We can do away with the pretense, can we? That’s good. It makes everything so much easier.” He smoothed back his ruffled hair. Anya returned his hostile glare with one of her own. “Your brother spoke to you about me.” It was a statement, not a question. “Of course he did. The two of you were always close. He thought I was helping the French.” “Were you?” “As a matter of fact, yes.

They pay extremely well.” Anya gasped at the casual way he admitted to treason. Good God, the information he’d traded had led to the death of thousands of men. It had led to Dmitri’s death. “Bastard!” she breathed, incensed. “You traitorous whoreson!” Vasili chuckled. “Tsk. Such language, Princess.” Anya fought the urge to slap the smug look off his face. “Dmitri intercepted a letter of mine,” Vasili continued.

“He sent it to you.” She didn’t have to feign her look of confusion. “No, he didn’t.” “Don’t lie to me! Where is it?” “I never received any letter. I swear.” Vasili’s face settled into a cold, murderous mask. Before Anya knew what he was about, he lifted his hand and dealt her a backhanded blow across the face. Blinding pain was quickly followed by astonishment and outrage. No one had ever hit her before. She cradled her stinging cheek and glared up at him through watering eyes.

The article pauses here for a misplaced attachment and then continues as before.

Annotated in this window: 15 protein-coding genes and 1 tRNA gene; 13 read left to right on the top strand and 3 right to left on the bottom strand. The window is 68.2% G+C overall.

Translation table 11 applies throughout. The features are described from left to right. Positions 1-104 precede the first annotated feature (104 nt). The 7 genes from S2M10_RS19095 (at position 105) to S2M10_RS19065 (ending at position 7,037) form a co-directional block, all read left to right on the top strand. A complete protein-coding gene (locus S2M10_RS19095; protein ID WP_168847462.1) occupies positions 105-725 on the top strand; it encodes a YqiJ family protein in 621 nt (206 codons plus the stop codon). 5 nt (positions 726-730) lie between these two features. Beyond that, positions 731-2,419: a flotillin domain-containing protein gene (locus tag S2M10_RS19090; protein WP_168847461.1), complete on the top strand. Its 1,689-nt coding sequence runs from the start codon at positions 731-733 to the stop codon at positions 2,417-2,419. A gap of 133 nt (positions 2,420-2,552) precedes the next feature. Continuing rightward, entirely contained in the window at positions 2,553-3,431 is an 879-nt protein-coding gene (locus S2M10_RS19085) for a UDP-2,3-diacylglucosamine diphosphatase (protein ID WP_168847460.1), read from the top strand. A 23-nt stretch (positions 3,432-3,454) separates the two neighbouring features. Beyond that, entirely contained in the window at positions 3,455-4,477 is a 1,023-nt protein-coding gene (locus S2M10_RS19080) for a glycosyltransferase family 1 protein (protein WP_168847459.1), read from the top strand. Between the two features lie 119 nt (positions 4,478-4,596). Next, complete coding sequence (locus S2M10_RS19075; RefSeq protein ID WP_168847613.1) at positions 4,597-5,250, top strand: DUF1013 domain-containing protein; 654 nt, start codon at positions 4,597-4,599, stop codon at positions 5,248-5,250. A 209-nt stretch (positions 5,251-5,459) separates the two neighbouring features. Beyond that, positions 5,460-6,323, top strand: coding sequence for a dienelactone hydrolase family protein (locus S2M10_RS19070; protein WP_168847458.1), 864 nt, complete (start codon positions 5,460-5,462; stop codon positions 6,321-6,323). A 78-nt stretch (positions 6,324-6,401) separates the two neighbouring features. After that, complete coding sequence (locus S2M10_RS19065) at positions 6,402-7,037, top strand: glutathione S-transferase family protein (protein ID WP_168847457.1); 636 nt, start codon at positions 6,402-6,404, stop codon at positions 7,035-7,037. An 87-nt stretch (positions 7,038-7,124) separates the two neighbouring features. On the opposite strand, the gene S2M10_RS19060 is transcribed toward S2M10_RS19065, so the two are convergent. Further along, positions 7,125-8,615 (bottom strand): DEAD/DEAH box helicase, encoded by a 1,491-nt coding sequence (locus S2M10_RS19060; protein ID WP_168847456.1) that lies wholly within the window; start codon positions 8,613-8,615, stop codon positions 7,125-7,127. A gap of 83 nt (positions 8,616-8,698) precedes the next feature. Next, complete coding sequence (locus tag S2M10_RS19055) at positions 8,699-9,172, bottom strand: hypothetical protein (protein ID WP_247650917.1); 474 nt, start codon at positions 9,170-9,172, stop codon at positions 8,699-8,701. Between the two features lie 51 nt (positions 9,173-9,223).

He gave a sickly smile. “It doesn’t matter. Whatever evidence you have, or don’t have, your brother is dead. And a wife can’t give evidence against her husband.” Anya sucked in a breath at his horrifyingly simple plan. He would marry her to ensure her silence. She would be trapped in marriage to this brutal, sneering thug. Vasili backed toward the door. “You will stay here until I return. And don’t think to run.

There’s nowhere I won’t find you. If I have to come after you, I will be most displeased.” He flicked a glance at her burning cheek and smirked. “Your brother always allowed you too much leeway. But you’ll learn to respect your husband.” Anya glared up at him and smiled. “Never.” Vasili sensed Elizaveta’s presence behind him a fraction too late. He swung around, but she brought the Chinese vase down on his head with all her strength; it shattered as it made contact with his skull. His eyes slid closed and his big body collapsed onto the rug with a satisfying thump.